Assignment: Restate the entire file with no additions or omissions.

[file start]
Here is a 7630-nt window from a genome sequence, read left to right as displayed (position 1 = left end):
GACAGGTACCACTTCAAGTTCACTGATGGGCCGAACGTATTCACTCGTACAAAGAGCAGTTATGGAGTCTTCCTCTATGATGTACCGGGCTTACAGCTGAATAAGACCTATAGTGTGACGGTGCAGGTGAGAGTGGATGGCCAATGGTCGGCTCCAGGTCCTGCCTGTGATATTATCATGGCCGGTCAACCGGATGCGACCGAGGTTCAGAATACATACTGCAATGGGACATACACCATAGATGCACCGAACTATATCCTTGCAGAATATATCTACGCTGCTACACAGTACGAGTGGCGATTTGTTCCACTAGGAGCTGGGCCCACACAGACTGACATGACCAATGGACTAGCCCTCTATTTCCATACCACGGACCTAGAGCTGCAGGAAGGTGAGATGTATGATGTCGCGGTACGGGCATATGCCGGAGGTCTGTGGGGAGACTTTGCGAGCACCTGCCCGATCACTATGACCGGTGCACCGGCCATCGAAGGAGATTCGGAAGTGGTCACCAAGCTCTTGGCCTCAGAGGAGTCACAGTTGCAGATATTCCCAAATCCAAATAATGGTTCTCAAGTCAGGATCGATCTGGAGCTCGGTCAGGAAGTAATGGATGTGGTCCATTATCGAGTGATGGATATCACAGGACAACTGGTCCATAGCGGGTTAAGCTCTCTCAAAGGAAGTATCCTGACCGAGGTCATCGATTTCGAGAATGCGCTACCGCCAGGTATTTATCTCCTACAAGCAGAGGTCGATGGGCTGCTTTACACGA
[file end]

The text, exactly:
Here is a 7630-nt window from a genome sequence, read left to right as displayed (position 1 = left end):
GACAGGTACCACTTCAAGTTCACTGATGGGCCGAACGTATTCACTCGTACAAAGAGCAGTTATGGAGTCTTCCTCTATGATGTACCGGGCTTACAGCTGAATAAGACCTATAGTGTGACGGTGCAGGTGAGAGTGGATGGCCAATGGTCGGCTCCAGGTCCTGCCTGTGATATTATCATGGCCGGTCAACCGGATGCGACCGAGGTTCAGAATACATACTGCAATGGGACATACACCATAGATGCACCGAACTATATCCTTGCAGAATATATCTACGCTGCTACACAGTACGAGTGGCGATTTGTTCCACTAGGAGCTGGGCCCACACAGACTGACATGACCAATGGACTAGCCCTCTATTTCCATACCACGGACCTAGAGCTGCAGGAAGGTGAGATGTATGATGTCGCGGTACGGGCATATGCCGGAGGTCTGTGGGGAGACTTTGCGAGCACCTGCCCGATCACTATGACCGGTGCACCGGCCATCGAAGGAGATTCGGAAGTGGTCACCAAGCTCTTGGCCTCAGAGGAGTCACAGTTGCAGATATTCCCAAATCCAAATAATGGTTCTCAAGTCAGGATCGATCTGGAGCTCGGTCAGGAAGTAATGGATGTGGTCCATTATCGAGTGATGGATATCACAGGACAACTGGTCCATAGCGGGTTAAGCTCTCTCAAAGGAAGTATCCTGACCGAGGTCATCGATTTCGAGAATGCGCTACCGCCAGGTATTTATCTCCTACAAGCAGAGGTCGATGGGCTGCTTTACACGA